In Australia, if someone sees me with my camera on a tripod, they will stop, walk behind me and generally wait until they know I have given them the all clear to walk in front of my camera, not so in China, one of the differenced in the Asian culture to the Australian culture is that they have to be pushy, there are so many people in Beijing that they have learnt if they are polite (or what we call polite) they would not get anywhere, you have to be prepared to push your way into a spot if you want to get a photo from that location… no one is going to move out of your way and hand you a personal invitation.

Temples make great HDR subjects

If you’re heading to Beijing here is my list of must photograph locations…

The Great Wall of China, really, this goes without saying. I made a point of getting out of the busy tourist areas to find a section of the wall that wasn’t as busy. I ended up at Jinshanling, it is about one and a half hour drive from Beijing. There is a cable car ride to the wall from the car park but you will need a good pair of walking shoes and to be ‘walk fit’ as this part of the wall is not very well maintained, it has some steep sections and is a little dangerous… the reward is that you can get a shot without 300 tourists getting in your way!

The Great Wall of China Jinshanling Section (no tourists!)

The Birds Nest and Cube. These are the names given to part of the Olympic stadium. I found the best vantage point to be the bar in the 7 star Pangu Hotel over the road. They have an outside viewing area that proved to be a good vantage point, and you can enjoy a glass of your favourite poison whilst you snap away… beware, the drinks aren’t cheap but to me this was the admission price for the view!

The Olympic Stadium at Night

The Hutong’s. This is the traditional Chinese way of living, as you wander around the Hutong’s there are countless photography opportunities. I found most of the Chinese people wanted to have their photograph taken so street photography was easy, as long as they could have a photo with you too! I have Red hair and that really amused them I think… so I was asked to be a part of an average of 6 photo’s a day with people and families I had never met!

This Chinese elder was more than happy to pose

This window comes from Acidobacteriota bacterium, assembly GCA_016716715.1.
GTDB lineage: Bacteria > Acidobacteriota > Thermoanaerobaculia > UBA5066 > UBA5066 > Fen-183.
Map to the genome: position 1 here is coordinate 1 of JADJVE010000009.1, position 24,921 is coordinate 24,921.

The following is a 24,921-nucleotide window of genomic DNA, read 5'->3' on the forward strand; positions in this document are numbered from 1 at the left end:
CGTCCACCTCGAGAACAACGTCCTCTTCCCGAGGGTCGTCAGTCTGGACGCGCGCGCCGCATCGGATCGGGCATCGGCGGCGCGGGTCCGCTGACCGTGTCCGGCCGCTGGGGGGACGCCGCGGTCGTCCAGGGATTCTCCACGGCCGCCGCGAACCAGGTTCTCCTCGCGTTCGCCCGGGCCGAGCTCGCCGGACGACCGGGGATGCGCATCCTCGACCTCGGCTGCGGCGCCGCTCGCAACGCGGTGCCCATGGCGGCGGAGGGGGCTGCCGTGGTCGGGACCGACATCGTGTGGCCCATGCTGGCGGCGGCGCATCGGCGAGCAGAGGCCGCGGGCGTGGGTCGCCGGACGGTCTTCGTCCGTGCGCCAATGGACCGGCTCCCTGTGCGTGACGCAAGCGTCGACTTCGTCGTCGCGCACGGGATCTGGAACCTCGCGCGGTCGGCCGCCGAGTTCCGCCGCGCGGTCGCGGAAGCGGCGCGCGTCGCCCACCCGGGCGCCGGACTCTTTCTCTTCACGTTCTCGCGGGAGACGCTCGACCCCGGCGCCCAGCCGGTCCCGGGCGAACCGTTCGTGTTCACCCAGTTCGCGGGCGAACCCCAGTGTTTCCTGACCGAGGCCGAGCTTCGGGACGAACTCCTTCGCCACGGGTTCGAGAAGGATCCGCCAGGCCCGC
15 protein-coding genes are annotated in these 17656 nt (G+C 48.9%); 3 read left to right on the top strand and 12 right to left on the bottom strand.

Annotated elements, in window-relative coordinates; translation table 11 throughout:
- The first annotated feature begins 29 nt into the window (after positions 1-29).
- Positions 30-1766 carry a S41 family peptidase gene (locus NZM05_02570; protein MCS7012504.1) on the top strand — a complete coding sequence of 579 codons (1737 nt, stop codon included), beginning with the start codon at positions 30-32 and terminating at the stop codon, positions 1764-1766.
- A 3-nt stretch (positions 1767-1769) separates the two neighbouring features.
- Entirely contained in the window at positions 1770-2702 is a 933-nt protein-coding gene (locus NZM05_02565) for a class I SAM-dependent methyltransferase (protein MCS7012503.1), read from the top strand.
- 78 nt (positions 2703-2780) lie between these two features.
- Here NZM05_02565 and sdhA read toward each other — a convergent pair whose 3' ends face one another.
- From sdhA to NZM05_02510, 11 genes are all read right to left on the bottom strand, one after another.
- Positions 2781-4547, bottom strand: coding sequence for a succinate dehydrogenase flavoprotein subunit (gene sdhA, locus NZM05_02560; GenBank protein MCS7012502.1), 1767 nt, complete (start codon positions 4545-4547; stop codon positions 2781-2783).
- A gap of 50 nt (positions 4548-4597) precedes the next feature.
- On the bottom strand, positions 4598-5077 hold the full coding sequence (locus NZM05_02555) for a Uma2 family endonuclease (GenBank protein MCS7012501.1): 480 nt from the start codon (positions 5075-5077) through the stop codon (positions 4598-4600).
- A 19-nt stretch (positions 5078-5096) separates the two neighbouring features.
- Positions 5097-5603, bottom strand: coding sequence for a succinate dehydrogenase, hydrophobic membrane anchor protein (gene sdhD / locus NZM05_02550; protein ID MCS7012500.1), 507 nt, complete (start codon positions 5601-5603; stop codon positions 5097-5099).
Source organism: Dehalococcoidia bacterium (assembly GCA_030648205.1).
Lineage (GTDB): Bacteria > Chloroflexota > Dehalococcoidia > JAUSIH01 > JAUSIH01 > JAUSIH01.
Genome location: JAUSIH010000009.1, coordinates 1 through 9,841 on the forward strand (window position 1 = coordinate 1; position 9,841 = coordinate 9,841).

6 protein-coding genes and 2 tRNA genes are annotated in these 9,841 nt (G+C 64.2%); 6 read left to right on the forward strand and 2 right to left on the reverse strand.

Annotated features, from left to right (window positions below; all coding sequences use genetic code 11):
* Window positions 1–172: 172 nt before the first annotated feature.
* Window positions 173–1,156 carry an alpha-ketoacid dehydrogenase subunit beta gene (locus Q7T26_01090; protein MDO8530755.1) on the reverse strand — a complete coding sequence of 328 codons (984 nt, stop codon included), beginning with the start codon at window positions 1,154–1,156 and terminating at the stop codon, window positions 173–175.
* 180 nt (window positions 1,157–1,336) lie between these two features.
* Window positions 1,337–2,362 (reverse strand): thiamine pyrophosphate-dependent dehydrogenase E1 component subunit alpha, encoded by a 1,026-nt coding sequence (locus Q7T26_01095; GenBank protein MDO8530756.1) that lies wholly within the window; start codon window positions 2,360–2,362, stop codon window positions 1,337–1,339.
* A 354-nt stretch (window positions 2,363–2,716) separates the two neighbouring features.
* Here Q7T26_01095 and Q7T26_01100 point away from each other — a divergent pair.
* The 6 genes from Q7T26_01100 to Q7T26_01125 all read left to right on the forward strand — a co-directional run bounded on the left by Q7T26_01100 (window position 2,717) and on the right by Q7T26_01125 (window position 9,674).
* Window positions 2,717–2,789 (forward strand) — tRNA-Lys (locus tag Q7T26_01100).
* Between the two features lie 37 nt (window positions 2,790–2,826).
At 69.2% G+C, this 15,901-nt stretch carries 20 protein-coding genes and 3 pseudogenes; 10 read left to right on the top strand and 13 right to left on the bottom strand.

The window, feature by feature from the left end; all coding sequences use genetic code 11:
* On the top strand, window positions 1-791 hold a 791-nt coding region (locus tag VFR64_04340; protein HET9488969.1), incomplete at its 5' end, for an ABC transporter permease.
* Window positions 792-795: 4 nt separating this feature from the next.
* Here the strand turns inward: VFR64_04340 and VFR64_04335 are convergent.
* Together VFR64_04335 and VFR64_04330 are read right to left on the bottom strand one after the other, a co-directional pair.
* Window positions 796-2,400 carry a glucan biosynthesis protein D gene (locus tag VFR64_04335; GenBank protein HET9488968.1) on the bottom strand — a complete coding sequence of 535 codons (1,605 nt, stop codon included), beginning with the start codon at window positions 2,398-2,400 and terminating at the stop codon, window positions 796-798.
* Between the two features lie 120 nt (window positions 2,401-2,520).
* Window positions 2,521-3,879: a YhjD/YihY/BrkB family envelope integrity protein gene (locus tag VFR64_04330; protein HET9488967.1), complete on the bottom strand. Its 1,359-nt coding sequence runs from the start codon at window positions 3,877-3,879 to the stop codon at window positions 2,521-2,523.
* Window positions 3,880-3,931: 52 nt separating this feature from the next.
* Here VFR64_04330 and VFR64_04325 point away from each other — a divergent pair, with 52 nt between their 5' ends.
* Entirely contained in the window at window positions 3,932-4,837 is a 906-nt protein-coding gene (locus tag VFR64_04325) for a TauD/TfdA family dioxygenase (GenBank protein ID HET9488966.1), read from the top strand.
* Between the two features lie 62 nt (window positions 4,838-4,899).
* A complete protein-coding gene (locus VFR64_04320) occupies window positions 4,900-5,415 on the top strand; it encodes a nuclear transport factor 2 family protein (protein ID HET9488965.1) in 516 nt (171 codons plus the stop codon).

The Temples. I won’t go on and list them all, there is so many Temples and Parks. Make sure you visit a few and you will be rewarded. I found the Forbidden City and the Temple of heaven almost too busy to get good shots with a tripod, there was just so many people that my tripod was continually getting bumped or people were getting in my shot! This is where having my own personal tour guide came in handy, she was able to take me to a few less popular locations… make sure you have some cash on you, pretty much every park or temple as an admission fee

The Silk Markets. A lot of the market stall holders don’t like you taking photo’s, so make sure you check first, I enjoyed the silk markets, so much colour and activity to photograph, and not just silk, they sell just about anything here, but most of it is fake so don’t rush to buy that super cheap Nikon lens you always wanted! They copy just about anything, in fact, there was 11 fake entire Apple stores in China according to my guide!

The Streets. Just walking around in any part of the city were countless photographic opportunities. Coming from Australia there are things that are just ‘everyday’ sights in Beijing that at home, you would never see!

Rickshaw drivers wait for a fare

I am sure I have only just touched the surface and now that I have visited Beijing I would love to go back just for photography. There are some magical places, the people were friendly and there was always something to photograph… a photographers dream really! If you’re looking for somewhere to travel that will provide you with endless opportunities to whip the camera out then I suggest you put Beijing on your list!

Ben Fewtrell is based in Sydney, Australia and has been a keen photographer since the 1990’s. He fell in love with HDR in early 2012 and now processes 95% of his images this way. His main interest is landscape photography and most mornings you will find Ben with his Nikon D800 on the coast of Sydney waiting for the sun to rise… you can find him at or follow his blog